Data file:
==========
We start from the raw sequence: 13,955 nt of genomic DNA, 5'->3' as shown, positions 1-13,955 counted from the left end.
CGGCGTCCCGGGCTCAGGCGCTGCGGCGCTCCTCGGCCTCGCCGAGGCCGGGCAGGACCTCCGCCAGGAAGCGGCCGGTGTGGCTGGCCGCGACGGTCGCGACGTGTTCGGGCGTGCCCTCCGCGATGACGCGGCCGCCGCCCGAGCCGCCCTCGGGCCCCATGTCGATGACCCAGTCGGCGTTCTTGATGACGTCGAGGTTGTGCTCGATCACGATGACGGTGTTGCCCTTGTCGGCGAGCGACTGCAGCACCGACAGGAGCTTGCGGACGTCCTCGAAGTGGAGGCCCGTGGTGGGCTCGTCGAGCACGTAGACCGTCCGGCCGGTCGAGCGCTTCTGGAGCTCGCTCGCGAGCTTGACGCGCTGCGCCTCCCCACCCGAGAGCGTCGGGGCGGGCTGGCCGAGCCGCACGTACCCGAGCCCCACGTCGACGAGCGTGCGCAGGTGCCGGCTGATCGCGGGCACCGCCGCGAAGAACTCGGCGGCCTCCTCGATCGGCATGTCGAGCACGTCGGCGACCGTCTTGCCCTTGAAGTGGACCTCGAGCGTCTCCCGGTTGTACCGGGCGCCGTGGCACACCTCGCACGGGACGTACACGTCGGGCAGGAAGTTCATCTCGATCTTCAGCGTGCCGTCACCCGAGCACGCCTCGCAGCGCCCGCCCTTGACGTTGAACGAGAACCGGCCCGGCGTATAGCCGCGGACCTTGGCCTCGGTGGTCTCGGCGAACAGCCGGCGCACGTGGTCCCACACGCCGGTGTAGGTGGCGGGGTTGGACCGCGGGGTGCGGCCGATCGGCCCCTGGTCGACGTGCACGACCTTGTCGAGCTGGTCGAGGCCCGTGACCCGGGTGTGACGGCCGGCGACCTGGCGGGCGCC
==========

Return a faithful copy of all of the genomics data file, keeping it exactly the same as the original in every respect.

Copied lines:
We start from the raw sequence: 13,955 nt of genomic DNA, 5'->3' as shown, positions 1-13,955 counted from the left end.
CGGCGTCCCGGGCTCAGGCGCTGCGGCGCTCCTCGGCCTCGCCGAGGCCGGGCAGGACCTCCGCCAGGAAGCGGCCGGTGTGGCTGGCCGCGACGGTCGCGACGTGTTCGGGCGTGCCCTCCGCGATGACGCGGCCGCCGCCCGAGCCGCCCTCGGGCCCCATGTCGATGACCCAGTCGGCGTTCTTGATGACGTCGAGGTTGTGCTCGATCACGATGACGGTGTTGCCCTTGTCGGCGAGCGACTGCAGCACCGACAGGAGCTTGCGGACGTCCTCGAAGTGGAGGCCCGTGGTGGGCTCGTCGAGCACGTAGACCGTCCGGCCGGTCGAGCGCTTCTGGAGCTCGCTCGCGAGCTTGACGCGCTGCGCCTCCCCACCCGAGAGCGTCGGGGCGGGCTGGCCGAGCCGCACGTACCCGAGCCCCACGTCGACGAGCGTGCGCAGGTGCCGGCTGATCGCGGGCACCGCCGCGAAGAACTCGGCGGCCTCCTCGATCGGCATGTCGAGCACGTCGGCGACCGTCTTGCCCTTGAAGTGGACCTCGAGCGTCTCCCGGTTGTACCGGGCGCCGTGGCACACCTCGCACGGGACGTACACGTCGGGCAGGAAGTTCATCTCGATCTTCAGCGTGCCGTCACCCGAGCACGCCTCGCAGCGCCCGCCCTTGACGTTGAACGAGAACCGGCCCGGCGTATAGCCGCGGACCTTGGCCTCGGTGGTCTCGGCGAACAGCCGGCGCACGTGGTCCCACACGCCGGTGTAGGTGGCGGGGTTGGACCGCGGGGTGCGGCCGATCGGCCCCTGGTCGACGTGCACGACCTTGTCGAGCTGGTCGAGGCCCGTGACCCGGGTGTGACGGCCGGCGACCTGGCGGGCGCC